Cultural processes are biologically based

Natural Selection Is Still With Us

“Courtiol is not certain how strong natural selection is today, particularly in the developed world. But he says that at the very least, the data show that even as recently as 200 years ago, it still played a role in shaping humans as a species. As such, he notes, biological and cultural processes should both be considered in understanding how humans are changing through time.”

My Comments:

Background: Cultural processes are biologically based.

Explanation: Nutrient chemicals calibrate intracellular signaling and stochastic gene expression that establishes diversity in ecotypes (i.e., in the organisms that do not die of starvation). The metabolism of nutrient chemicals to pheromones that standardize and control intracellular signaling and stochastic gene expression establishes diversity in ecotype-dependent social niches, which are the basis for the development of culture.

Problem: Ignoring the molecular biology common to all organisms from microbes to man makes it appear that biological and cultural processes operate somewhat independently across species — as if there were significant differences in the molecular biology of different species. Instead, the significant differences are in the availability of nutrient chemicals and in the pre-existing genetic variation that 1) contributes to the metabolism of nutrients to pheromones; that 2) control species-specific reproduction, that 3) makes it appear that cultural processes should be considered outside the context of the basic principles of biology and levels of biological organization required to link sensory stimuli from the environment directly to changes in pre-existing genetic variations.

Solution: In the past few years, the importance of sexual selection for chemosensory cues, which are called pheromones, has been demonstrated in birds and in fish to be a requirement for adaptive evolution as it is in other species that sexually reproduce, including humans. The cultural denial of human pheromones is akin to denying that food odors do not exist, because — as I said — nutrient chemicals calibrate... and pheromones standardize and control species survival via the same molecular mechanisms.

About James V. Kohl 1307 Articles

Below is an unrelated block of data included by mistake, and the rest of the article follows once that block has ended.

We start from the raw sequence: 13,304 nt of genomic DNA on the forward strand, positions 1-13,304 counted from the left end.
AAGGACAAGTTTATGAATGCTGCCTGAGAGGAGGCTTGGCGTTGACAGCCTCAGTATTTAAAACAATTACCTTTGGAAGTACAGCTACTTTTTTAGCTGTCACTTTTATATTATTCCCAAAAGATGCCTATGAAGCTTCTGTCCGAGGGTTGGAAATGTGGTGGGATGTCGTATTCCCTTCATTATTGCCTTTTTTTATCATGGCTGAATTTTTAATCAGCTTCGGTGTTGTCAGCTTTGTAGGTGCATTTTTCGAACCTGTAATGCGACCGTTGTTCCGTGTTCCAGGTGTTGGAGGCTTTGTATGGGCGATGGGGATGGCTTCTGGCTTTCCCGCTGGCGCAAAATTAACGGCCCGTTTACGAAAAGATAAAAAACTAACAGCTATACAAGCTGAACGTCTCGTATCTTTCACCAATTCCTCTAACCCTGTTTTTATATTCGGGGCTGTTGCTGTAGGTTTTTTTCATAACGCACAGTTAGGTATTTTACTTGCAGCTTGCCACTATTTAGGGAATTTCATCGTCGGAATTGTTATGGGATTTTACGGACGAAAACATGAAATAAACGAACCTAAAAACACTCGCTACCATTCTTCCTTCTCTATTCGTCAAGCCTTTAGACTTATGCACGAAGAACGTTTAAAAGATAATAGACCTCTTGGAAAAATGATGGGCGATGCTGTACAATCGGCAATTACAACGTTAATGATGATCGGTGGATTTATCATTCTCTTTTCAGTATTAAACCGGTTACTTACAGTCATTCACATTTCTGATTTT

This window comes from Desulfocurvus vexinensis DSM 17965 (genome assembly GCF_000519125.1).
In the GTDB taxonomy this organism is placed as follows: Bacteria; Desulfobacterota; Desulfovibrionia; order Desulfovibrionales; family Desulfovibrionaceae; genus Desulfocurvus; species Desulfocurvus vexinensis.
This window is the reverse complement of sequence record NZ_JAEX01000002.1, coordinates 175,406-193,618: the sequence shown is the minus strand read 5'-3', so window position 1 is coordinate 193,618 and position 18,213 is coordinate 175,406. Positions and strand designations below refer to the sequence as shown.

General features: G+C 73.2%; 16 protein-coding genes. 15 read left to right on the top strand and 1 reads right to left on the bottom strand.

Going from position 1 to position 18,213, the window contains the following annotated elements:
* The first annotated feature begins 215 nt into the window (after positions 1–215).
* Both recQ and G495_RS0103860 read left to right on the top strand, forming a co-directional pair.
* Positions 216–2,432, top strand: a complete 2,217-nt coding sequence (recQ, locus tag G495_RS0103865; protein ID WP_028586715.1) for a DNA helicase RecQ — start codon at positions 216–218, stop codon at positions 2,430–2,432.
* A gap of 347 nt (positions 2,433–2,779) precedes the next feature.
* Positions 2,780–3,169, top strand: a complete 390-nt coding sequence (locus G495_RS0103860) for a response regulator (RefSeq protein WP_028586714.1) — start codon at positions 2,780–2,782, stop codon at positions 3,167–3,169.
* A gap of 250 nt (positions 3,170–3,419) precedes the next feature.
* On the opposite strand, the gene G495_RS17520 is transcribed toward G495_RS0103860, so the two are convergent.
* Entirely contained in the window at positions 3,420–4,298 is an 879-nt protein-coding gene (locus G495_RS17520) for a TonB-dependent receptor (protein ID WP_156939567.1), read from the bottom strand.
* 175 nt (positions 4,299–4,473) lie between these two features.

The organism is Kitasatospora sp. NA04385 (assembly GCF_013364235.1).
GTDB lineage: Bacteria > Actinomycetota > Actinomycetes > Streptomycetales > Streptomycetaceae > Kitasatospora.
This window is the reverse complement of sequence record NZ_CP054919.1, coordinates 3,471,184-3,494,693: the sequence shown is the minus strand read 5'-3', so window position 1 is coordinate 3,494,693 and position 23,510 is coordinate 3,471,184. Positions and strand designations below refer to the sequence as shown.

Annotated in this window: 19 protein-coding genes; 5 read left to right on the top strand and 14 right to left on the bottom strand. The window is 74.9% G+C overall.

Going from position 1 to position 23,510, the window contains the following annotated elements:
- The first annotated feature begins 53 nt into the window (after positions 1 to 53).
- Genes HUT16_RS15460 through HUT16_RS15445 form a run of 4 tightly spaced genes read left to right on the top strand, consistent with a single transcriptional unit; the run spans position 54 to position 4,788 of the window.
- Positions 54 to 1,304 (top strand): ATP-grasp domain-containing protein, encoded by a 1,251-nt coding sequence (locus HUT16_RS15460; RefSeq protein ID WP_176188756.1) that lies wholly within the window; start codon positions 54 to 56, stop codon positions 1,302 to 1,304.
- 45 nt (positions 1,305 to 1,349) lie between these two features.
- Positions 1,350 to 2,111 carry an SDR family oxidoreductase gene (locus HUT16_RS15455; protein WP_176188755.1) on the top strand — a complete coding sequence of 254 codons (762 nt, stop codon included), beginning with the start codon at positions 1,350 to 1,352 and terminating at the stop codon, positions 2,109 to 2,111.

James Vaughn Kohl was the first to accurately conceptualize human pheromones, and began presenting his findings to the scientific community in 1992. He continues to present to, and publish for, diverse scientific and lay audiences, while constantly monitoring the scientific presses for new information that is relevant to the development of his initial and ongoing conceptualization of human pheromones. Recently, Kohl integrated scientific evidence that pinpoints the evolved neurophysiological mechanism that links olfactory/pheromonal input to genes in hormone-secreting cells of tissue in a specific area of the brain that is primarily involved in the sensory integration of olfactory and visual input, and in the development of human sexual preferences. His award-winning 2007 article/book chapter on multisensory integration: The Mind’s Eyes: Human pheromones, neuroscience, and male sexual preferences followed an award winning 2001 publication: Human pheromones: integrating neuroendocrinology and ethology, which was coauthored by disinguished researchers from Vienna. Rarely do researchers win awards in multiple disciplines, but Kohl’s 2001 award was for neuroscience, and his 2007 “Reiss Theory” award was for social science. Kohl has worked as a medical laboratory scientist since 1974, and he has devoted more than twenty-five years to researching the relationship between the sense of smell and the development of human sexual preferences. Unlike many researchers who work with non-human subjects, medical laboratory scientists use the latest technology from many scientific disciplines to perform a variety of specialized diagnostic medical testing on people. James V. Kohl is certified with: * American Society for Clinical Pathology * American Medical Technologists James V. Kohl is a member of: * Society for Neuroscience * Society for Behavioral Neuroendocrinology * Association for Chemoreception Sciences * Society for the Scientific Study of Sexuality * International Society for Human Ethology * American Society for Clinical Laboratory Science * Mensa, the international high IQ society